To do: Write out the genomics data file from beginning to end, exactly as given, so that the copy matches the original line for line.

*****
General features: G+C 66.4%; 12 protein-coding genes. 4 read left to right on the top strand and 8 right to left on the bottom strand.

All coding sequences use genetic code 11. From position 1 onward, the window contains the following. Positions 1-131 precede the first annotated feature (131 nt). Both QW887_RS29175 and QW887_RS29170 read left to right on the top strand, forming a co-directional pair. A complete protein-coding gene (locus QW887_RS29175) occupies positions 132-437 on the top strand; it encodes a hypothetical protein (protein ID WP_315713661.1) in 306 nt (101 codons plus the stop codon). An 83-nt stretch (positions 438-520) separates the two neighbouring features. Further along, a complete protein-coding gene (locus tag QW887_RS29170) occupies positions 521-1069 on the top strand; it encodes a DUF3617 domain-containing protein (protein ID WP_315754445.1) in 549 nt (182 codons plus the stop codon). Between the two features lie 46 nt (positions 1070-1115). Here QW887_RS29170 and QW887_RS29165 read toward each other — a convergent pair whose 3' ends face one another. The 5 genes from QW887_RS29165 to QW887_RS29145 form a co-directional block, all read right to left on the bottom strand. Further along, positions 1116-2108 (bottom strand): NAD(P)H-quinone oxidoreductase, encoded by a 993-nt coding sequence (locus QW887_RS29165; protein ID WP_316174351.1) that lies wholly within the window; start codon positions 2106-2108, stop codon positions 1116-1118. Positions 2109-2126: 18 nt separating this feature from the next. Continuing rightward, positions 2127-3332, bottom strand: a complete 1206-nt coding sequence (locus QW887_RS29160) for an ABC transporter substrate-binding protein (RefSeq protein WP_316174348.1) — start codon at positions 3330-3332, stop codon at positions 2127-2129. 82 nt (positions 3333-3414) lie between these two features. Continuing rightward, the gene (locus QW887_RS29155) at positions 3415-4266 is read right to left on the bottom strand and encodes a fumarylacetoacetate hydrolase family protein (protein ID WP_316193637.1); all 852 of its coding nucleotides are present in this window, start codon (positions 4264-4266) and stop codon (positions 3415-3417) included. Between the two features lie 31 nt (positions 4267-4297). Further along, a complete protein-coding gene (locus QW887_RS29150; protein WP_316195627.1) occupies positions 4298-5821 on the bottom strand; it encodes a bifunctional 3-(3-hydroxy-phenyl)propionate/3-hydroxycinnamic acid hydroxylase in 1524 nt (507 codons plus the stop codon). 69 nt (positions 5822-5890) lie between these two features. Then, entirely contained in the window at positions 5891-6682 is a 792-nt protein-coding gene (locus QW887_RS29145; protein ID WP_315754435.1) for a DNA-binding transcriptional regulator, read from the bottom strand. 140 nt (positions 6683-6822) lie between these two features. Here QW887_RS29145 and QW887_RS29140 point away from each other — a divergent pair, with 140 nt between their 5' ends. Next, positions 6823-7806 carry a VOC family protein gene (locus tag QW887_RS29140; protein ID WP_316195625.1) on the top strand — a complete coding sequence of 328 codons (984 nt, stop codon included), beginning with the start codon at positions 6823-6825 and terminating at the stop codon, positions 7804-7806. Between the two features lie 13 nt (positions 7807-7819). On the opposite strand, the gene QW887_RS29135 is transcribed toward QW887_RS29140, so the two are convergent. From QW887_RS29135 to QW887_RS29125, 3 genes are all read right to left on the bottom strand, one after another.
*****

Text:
General features: G+C 66.4%; 12 protein-coding genes. 4 read left to right on the top strand and 8 right to left on the bottom strand.

All coding sequences use genetic code 11. From position 1 onward, the window contains the following. Positions 1-131 precede the first annotated feature (131 nt). Both QW887_RS29175 and QW887_RS29170 read left to right on the top strand, forming a co-directional pair. A complete protein-coding gene (locus QW887_RS29175) occupies positions 132-437 on the top strand; it encodes a hypothetical protein (protein ID WP_315713661.1) in 306 nt (101 codons plus the stop codon). An 83-nt stretch (positions 438-520) separates the two neighbouring features. Further along, a complete protein-coding gene (locus tag QW887_RS29170) occupies positions 521-1069 on the top strand; it encodes a DUF3617 domain-containing protein (protein ID WP_315754445.1) in 549 nt (182 codons plus the stop codon). Between the two features lie 46 nt (positions 1070-1115). Here QW887_RS29170 and QW887_RS29165 read toward each other — a convergent pair whose 3' ends face one another. The 5 genes from QW887_RS29165 to QW887_RS29145 form a co-directional block, all read right to left on the bottom strand. Further along, positions 1116-2108 (bottom strand): NAD(P)H-quinone oxidoreductase, encoded by a 993-nt coding sequence (locus QW887_RS29165; protein ID WP_316174351.1) that lies wholly within the window; start codon positions 2106-2108, stop codon positions 1116-1118. Positions 2109-2126: 18 nt separating this feature from the next. Continuing rightward, positions 2127-3332, bottom strand: a complete 1206-nt coding sequence (locus QW887_RS29160) for an ABC transporter substrate-binding protein (RefSeq protein WP_316174348.1) — start codon at positions 3330-3332, stop codon at positions 2127-2129. 82 nt (positions 3333-3414) lie between these two features. Continuing rightward, the gene (locus QW887_RS29155) at positions 3415-4266 is read right to left on the bottom strand and encodes a fumarylacetoacetate hydrolase family protein (protein ID WP_316193637.1); all 852 of its coding nucleotides are present in this window, start codon (positions 4264-4266) and stop codon (positions 3415-3417) included. Between the two features lie 31 nt (positions 4267-4297). Further along, a complete protein-coding gene (locus QW887_RS29150; protein WP_316195627.1) occupies positions 4298-5821 on the bottom strand; it encodes a bifunctional 3-(3-hydroxy-phenyl)propionate/3-hydroxycinnamic acid hydroxylase in 1524 nt (507 codons plus the stop codon). 69 nt (positions 5822-5890) lie between these two features. Then, entirely contained in the window at positions 5891-6682 is a 792-nt protein-coding gene (locus QW887_RS29145; protein ID WP_315754435.1) for a DNA-binding transcriptional regulator, read from the bottom strand. 140 nt (positions 6683-6822) lie between these two features. Here QW887_RS29145 and QW887_RS29140 point away from each other — a divergent pair, with 140 nt between their 5' ends. Next, positions 6823-7806 carry a VOC family protein gene (locus tag QW887_RS29140; protein ID WP_316195625.1) on the top strand — a complete coding sequence of 328 codons (984 nt, stop codon included), beginning with the start codon at positions 6823-6825 and terminating at the stop codon, positions 7804-7806. Between the two features lie 13 nt (positions 7807-7819). On the opposite strand, the gene QW887_RS29135 is transcribed toward QW887_RS29140, so the two are convergent. From QW887_RS29135 to QW887_RS29125, 3 genes are all read right to left on the bottom strand, one after another.